Carpe diem

I've just found this is so amusing

My address in Singapore: 33 Jalan Limau Manis
My address in UK: Flat 33 Elgar Court, Birmingham

^^


Carpe diem

Saturday, April 15, 2006

First post in Vietnamese, hehe... sorry guys ^^

Nao thi trac nghiem ^^


1. Trong một cửa hàng bánh kẹo, bạn nhìn thấy có rất nhiều loại kẹo khác nhau và loại nào cũng hết sức ngon lành. Bạn sẽ chọn kẹo nào đầu tiên?

c. Kẹo chocolate

Bạn chọn chocolate chứng tỏ bạn khá coi trọng hình thức, vì chocolate thường có hình thức bắt mắt nhất trong cửa hàng kẹo.


2. Khi bạn về nhà và mở túi kẹo của mình, bạn phát hiện ra người bán hàng đã bỏ thừa một ít kẹo nữa. Nó có chừng bao nhiêu viên ?

a. 1-2 viên

Nếu những người trưởng thành, sống độc lập thường chọn câu trả lời này.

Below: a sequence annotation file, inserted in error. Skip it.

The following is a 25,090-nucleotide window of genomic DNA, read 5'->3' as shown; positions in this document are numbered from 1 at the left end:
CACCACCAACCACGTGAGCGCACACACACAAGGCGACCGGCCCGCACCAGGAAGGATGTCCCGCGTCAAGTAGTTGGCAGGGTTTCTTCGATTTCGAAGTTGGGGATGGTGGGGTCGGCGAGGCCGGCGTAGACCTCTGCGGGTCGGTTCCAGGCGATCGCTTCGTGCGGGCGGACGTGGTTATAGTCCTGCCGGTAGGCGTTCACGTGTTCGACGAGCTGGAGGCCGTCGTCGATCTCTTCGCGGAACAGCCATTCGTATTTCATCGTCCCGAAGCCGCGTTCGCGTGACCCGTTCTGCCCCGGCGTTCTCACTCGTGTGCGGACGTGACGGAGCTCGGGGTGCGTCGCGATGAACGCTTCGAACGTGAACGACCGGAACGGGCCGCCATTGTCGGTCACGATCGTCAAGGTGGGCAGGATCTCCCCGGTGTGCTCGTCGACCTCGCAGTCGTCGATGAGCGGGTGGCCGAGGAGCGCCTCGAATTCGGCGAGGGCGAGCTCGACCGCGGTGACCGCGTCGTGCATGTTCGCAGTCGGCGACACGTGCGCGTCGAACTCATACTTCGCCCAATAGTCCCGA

3. Hôm nay là một ngày đẹp trời, gió thổi mát rượi. Bạn sẽ ước là mình đang ở đâu trong ngày hôm nay?

a. Một vùng tuyết trắng mênh mông

Nếu vùng tuyết trắng cho thấy bạn có biệt tài nhận thức tình hình rất nhanh và do đó có thể giải quyết nhanh chóng các vấn đề phức tạp.

4. Bạn mới mua một chú chim về nuôi cho vui. Nhưng đến khi mang chú chim về nhà, bạn mới phát hiện ra nó có khả năng thay đổi màu lông. Hôm đầu tiên, nó màu xanh lam, hôm sau chuyển sang màu vàng, hôm sau nữa thành màu đỏ và đến ngày thứ tư thì là màu đen. Theo bạn thì đến ngày thứ năm, chú chim có màu gì?

c. Chuyển sang một màu mới khác.

Màu khác cho thấy bạn là người bình tĩnh. Người khác hiếm khi thấy bạn tỏ ra quá cáu bẳn hay vui sướng điên cuồng, đơn giản vì bạn luôn biết kiềm chế cảm xúc của mình.

5. Bạn rất thích đọc tạp chí, và bạn hay xem mục nào đầu tiên trong một tờ báo mới?

a. Tất nhiên là chuyên mục bạn thích nhất.

Nếu bạn lật ngay chuyên mục mình thích nhất có nghĩa rằng bạn thường vung tay quá trán. Bạn sẵn sàng tiêu hết số tiền mình đang có để mua một món đồ bạn thích mà không cần đắn đo suy nghĩ.